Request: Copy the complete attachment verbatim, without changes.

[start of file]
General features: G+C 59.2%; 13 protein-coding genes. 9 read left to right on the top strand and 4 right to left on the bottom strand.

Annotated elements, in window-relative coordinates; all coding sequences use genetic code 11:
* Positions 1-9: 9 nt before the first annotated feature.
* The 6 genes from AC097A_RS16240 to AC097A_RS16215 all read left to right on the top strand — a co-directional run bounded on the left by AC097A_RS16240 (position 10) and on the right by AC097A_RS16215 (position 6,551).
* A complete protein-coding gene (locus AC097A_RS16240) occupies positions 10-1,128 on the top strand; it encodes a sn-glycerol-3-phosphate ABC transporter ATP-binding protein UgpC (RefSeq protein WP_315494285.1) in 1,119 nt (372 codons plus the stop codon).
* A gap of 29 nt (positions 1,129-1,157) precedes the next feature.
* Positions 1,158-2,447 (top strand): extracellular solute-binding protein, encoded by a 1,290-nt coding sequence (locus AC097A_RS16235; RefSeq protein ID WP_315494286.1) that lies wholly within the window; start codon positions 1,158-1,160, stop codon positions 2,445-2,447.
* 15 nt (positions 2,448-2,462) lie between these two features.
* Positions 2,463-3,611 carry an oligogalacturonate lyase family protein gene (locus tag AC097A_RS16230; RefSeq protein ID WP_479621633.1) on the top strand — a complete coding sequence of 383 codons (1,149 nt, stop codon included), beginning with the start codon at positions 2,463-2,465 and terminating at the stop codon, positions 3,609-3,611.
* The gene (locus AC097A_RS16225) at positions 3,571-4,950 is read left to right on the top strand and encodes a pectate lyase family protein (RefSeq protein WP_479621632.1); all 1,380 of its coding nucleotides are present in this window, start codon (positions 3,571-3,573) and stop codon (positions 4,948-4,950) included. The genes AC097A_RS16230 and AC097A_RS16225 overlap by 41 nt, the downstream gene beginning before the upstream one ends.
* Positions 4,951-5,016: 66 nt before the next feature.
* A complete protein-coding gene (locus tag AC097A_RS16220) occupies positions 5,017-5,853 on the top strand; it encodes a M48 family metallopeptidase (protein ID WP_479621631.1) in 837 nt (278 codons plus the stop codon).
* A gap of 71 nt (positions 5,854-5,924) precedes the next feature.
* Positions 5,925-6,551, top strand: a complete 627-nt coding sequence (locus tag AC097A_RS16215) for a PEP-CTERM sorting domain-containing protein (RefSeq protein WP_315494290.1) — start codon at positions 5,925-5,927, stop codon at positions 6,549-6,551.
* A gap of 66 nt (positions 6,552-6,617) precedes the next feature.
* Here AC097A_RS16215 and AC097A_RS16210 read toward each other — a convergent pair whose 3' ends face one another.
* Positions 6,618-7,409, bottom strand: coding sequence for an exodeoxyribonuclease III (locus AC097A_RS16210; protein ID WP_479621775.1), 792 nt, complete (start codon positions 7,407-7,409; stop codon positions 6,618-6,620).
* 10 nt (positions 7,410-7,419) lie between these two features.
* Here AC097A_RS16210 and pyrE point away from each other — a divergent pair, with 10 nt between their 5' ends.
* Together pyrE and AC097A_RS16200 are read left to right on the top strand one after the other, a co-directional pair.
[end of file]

General features: G+C 59.2%; 13 protein-coding genes. 9 read left to right on the top strand and 4 right to left on the bottom strand.

Annotated elements, in window-relative coordinates; all coding sequences use genetic code 11:
* Positions 1-9: 9 nt before the first annotated feature.
* The 6 genes from AC097A_RS16240 to AC097A_RS16215 all read left to right on the top strand — a co-directional run bounded on the left by AC097A_RS16240 (position 10) and on the right by AC097A_RS16215 (position 6,551).
* A complete protein-coding gene (locus AC097A_RS16240) occupies positions 10-1,128 on the top strand; it encodes a sn-glycerol-3-phosphate ABC transporter ATP-binding protein UgpC (RefSeq protein WP_315494285.1) in 1,119 nt (372 codons plus the stop codon).
* A gap of 29 nt (positions 1,129-1,157) precedes the next feature.
* Positions 1,158-2,447 (top strand): extracellular solute-binding protein, encoded by a 1,290-nt coding sequence (locus AC097A_RS16235; RefSeq protein ID WP_315494286.1) that lies wholly within the window; start codon positions 1,158-1,160, stop codon positions 2,445-2,447.
* 15 nt (positions 2,448-2,462) lie between these two features.
* Positions 2,463-3,611 carry an oligogalacturonate lyase family protein gene (locus tag AC097A_RS16230; RefSeq protein ID WP_479621633.1) on the top strand — a complete coding sequence of 383 codons (1,149 nt, stop codon included), beginning with the start codon at positions 2,463-2,465 and terminating at the stop codon, positions 3,609-3,611.
* The gene (locus AC097A_RS16225) at positions 3,571-4,950 is read left to right on the top strand and encodes a pectate lyase family protein (RefSeq protein WP_479621632.1); all 1,380 of its coding nucleotides are present in this window, start codon (positions 3,571-3,573) and stop codon (positions 4,948-4,950) included. The genes AC097A_RS16230 and AC097A_RS16225 overlap by 41 nt, the downstream gene beginning before the upstream one ends.
* Positions 4,951-5,016: 66 nt before the next feature.
* A complete protein-coding gene (locus tag AC097A_RS16220) occupies positions 5,017-5,853 on the top strand; it encodes a M48 family metallopeptidase (protein ID WP_479621631.1) in 837 nt (278 codons plus the stop codon).
* A gap of 71 nt (positions 5,854-5,924) precedes the next feature.
* Positions 5,925-6,551, top strand: a complete 627-nt coding sequence (locus tag AC097A_RS16215) for a PEP-CTERM sorting domain-containing protein (RefSeq protein WP_315494290.1) — start codon at positions 5,925-5,927, stop codon at positions 6,549-6,551.
* A gap of 66 nt (positions 6,552-6,617) precedes the next feature.
* Here AC097A_RS16215 and AC097A_RS16210 read toward each other — a convergent pair whose 3' ends face one another.
* Positions 6,618-7,409, bottom strand: coding sequence for an exodeoxyribonuclease III (locus AC097A_RS16210; protein ID WP_479621775.1), 792 nt, complete (start codon positions 7,407-7,409; stop codon positions 6,618-6,620).
* 10 nt (positions 7,410-7,419) lie between these two features.
* Here AC097A_RS16210 and pyrE point away from each other — a divergent pair, with 10 nt between their 5' ends.
* Together pyrE and AC097A_RS16200 are read left to right on the top strand one after the other, a co-directional pair.